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Lachman Prasad Vs. the Secretary of State for India in Council - Court Judgment

LegalCrystal Citation
SubjectProperty
CourtAllahabad
Decided On
Judge
Reported inAIR1921All402; (1921)ILR43All652
AppellantLachman Prasad
RespondentThe Secretary of State for India in Council
Excerpt:
act no. i of 1894 (land acquisition act), section 9 - claim of ownerfiled beyond time fixed, but no objection raised before collector--objection not entertainable in appeal. - - parties will pay and receive costs with regard to their success and failure......this to be the amount of rent for the portion acquired. it appears, however, that the collector awarded compensation on the basis of 16 2/3 years' purchase and that rate has been accepted by the district judge. in our opinion, having regard to the fact that cawnpore is a growing town and that value of land there is increasing rapidly, the rate of 16| years' purchase was too low. at the same time we note that the area of land acquired is only 174-88 square yards and there is the finding of the district judge that the rent of the building in question has been recently enhanced. having regard to all the circumstances, we think that the rate of twenty years' purchase would be a fair basis of calculation. taking the rent to be rs. 33-8 per month and the rate at twenty years' purchase and.....
Judgment:

Tudball and Sulaiman, JJ.

1. This is a plaintiff's appeal arising out of a proceeding under the Land Acquisition Act. A preliminary objection is taken on behalf of the Secretary of State that, inasmuch as the owner's claim was not filed before the date fixed in the notice, the Judge should not have allowed larger compensation than that awarded by the Collector. It appears that the date fixed for the filing of the claim was 30th of October, 1917. The claim, however, was not filed till the 10th of November. It had, however, been preceded by an application, dated the 7th of November, 1917. This point, however, was not taken before the District Judge. On the other hand, the only objection raised was that the owner had not given full particulars as required by Section 9 of the Act in his statement of claim and that therefore his objection was not maintainable. Had the point which is now raised before us been raised before, the learned District Judge, the owner might have been in a position to satisfy the Judge that there was sufficient reason for not filing the claim before the time fixed. As the point was not raised in the court below, the Judge was not called upon to consider whether or not there were any sufficient reasons for the delay. Under the circumstances we are of opinion that we cannot go into this question as there are not sufficient materials before us.

2. As to the appeal, the learned advocate for the appellant has urged two points before us. The first one is that the compensation awarded for the loss of support of the wall is too low, and the second one is that the compensation awarded by the Judge should be fixed at a higher figure. As to the first point we have in evidence the statement of Mr. Parry, the Municipal Engineer, which is not rebutted, to the effect that the cost of repairing the wall will be Rs. 100 and the wall is a sufficiently thick one and does not require any other support.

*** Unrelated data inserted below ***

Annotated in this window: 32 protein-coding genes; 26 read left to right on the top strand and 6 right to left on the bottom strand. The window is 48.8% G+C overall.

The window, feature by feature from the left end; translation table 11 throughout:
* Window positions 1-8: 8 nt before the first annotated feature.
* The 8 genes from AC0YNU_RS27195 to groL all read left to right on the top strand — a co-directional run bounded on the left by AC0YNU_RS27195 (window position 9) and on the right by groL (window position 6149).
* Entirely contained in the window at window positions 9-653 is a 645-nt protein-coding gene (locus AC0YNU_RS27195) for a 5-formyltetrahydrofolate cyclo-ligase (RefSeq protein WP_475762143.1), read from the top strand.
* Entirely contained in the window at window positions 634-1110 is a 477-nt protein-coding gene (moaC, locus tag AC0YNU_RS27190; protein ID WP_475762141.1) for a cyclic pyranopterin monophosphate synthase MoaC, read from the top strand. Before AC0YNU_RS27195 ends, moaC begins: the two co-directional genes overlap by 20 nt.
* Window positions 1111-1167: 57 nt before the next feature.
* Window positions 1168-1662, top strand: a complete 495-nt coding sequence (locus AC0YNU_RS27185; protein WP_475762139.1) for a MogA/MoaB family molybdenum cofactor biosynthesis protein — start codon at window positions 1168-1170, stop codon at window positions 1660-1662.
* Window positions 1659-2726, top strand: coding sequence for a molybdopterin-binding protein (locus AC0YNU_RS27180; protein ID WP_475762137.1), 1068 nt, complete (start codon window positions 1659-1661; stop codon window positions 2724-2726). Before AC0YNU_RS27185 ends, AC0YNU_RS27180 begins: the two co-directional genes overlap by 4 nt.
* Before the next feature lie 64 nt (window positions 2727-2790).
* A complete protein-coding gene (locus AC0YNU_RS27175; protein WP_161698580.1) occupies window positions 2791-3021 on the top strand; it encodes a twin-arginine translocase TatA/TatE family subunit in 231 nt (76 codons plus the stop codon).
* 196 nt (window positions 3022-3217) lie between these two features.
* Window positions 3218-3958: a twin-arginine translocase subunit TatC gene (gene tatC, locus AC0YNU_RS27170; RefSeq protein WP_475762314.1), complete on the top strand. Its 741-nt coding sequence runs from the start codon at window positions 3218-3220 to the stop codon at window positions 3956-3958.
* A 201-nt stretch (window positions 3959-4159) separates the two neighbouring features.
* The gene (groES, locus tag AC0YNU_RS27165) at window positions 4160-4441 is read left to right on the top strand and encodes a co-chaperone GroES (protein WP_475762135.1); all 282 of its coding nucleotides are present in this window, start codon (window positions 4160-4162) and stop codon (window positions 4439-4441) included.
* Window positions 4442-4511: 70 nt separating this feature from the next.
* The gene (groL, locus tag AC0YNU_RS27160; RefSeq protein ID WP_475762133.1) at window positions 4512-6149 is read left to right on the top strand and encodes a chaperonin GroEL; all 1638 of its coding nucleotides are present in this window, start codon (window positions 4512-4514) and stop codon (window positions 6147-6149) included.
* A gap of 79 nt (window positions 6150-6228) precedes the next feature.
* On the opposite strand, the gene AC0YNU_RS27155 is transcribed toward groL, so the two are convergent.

3. On the question of compensation the owner produced a number of witnesses in order to prove that about a year before the acquisition of this land some of the neighbours were willing to offer about Rs. 15,000 for the shops which have been acquired. This oral evidence has not been corroborated by any documentary evidence. On the other hand, we find that in the years 1915 and 1916 the appellant himself objected to an assessment of the Municipal tax on the whole house and maintained that the rent of the whole building was about Rs. 650 a year. The portion acquire is leas than a third of the whole block. This shows that the rent of Rs. 36, which is now alleged to be received by him for the acquired portion, is considerably in excess of that which he received in 1915 and 1916. In fact the Collector accepted the rent alleged to have been received by the owner, with the exception of a small amount of Rs. 2-8 of which one of the tenants produced by the owner denied payment to the owner. Before us it has not been seriously disputed that the rent of the house is more than Rs. 33-8. We accordingly accept this to be the amount of rent for the portion acquired. It appears, however, that the Collector awarded compensation on the basis of 16 2/3 years' purchase and that rate has been accepted by the District Judge. In our opinion, having regard to the fact that Cawnpore is a growing town and that value of land there is increasing rapidly, the rate of 16| years' purchase was too low. At the same time we note that the area of land acquired is only 174-88 square yards and there is the finding of the District Judge that the rent of the building in question has been recently enhanced. Having regard to all the circumstances, we think that the rate of twenty years' purchase would be a fair basis of calculation. Taking the rent to be Rs. 33-8 per month and the rate at twenty years' purchase and making a deduction of Rs. 13 per cent, on account of taxes and repairs and then allowing Rs. 15 per cent, for compulsory acquisition, the total comes to Rs. 8,044. Adding-to it a sum of Rs 100 found by the District Judge to be the probable cost of repair of the wall, the total comes to Rs. 8,144. We think that this is a fair amount of compensation which should have been awarded. We accordingly modify the order of the District Judge and award to the appellant a sum of Ra. 8,144. The amount found due by the learned District Judge had been taken by the appellant under protest. He is therefore entitled to interest at Rs. 6 per cent, per annum on the excess amount awarded by this Court from the 2nd of January, 1918, the date on which he took out the money. Parties will pay and receive costs with regard to their success and failure.